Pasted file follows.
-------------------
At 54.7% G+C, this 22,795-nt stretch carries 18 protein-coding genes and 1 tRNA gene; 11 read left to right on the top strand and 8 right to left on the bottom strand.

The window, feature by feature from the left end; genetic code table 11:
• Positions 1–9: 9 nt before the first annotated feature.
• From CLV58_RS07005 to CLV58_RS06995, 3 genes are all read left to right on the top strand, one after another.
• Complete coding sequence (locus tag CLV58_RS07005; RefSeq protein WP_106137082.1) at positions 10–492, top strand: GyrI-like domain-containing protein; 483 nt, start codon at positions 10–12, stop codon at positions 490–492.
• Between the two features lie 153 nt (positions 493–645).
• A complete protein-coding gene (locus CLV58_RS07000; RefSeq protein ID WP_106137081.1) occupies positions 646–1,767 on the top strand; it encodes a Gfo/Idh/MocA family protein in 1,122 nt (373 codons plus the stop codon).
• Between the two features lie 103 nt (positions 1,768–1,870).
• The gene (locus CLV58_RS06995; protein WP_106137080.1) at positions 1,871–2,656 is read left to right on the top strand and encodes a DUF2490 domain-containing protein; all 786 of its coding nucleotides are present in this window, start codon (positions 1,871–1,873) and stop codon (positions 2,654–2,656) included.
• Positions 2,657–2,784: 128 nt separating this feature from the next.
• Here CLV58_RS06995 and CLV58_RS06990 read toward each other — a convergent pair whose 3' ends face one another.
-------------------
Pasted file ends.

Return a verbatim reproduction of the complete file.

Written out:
At 54.7% G+C, this 22,795-nt stretch carries 18 protein-coding genes and 1 tRNA gene; 11 read left to right on the top strand and 8 right to left on the bottom strand.

The window, feature by feature from the left end; genetic code table 11:
• Positions 1–9: 9 nt before the first annotated feature.
• From CLV58_RS07005 to CLV58_RS06995, 3 genes are all read left to right on the top strand, one after another.
• Complete coding sequence (locus tag CLV58_RS07005; RefSeq protein WP_106137082.1) at positions 10–492, top strand: GyrI-like domain-containing protein; 483 nt, start codon at positions 10–12, stop codon at positions 490–492.
• Between the two features lie 153 nt (positions 493–645).
• A complete protein-coding gene (locus CLV58_RS07000; RefSeq protein ID WP_106137081.1) occupies positions 646–1,767 on the top strand; it encodes a Gfo/Idh/MocA family protein in 1,122 nt (373 codons plus the stop codon).
• Between the two features lie 103 nt (positions 1,768–1,870).
• The gene (locus CLV58_RS06995; protein WP_106137080.1) at positions 1,871–2,656 is read left to right on the top strand and encodes a DUF2490 domain-containing protein; all 786 of its coding nucleotides are present in this window, start codon (positions 1,871–1,873) and stop codon (positions 2,654–2,656) included.
• Positions 2,657–2,784: 128 nt separating this feature from the next.
• Here CLV58_RS06995 and CLV58_RS06990 read toward each other — a convergent pair whose 3' ends face one another.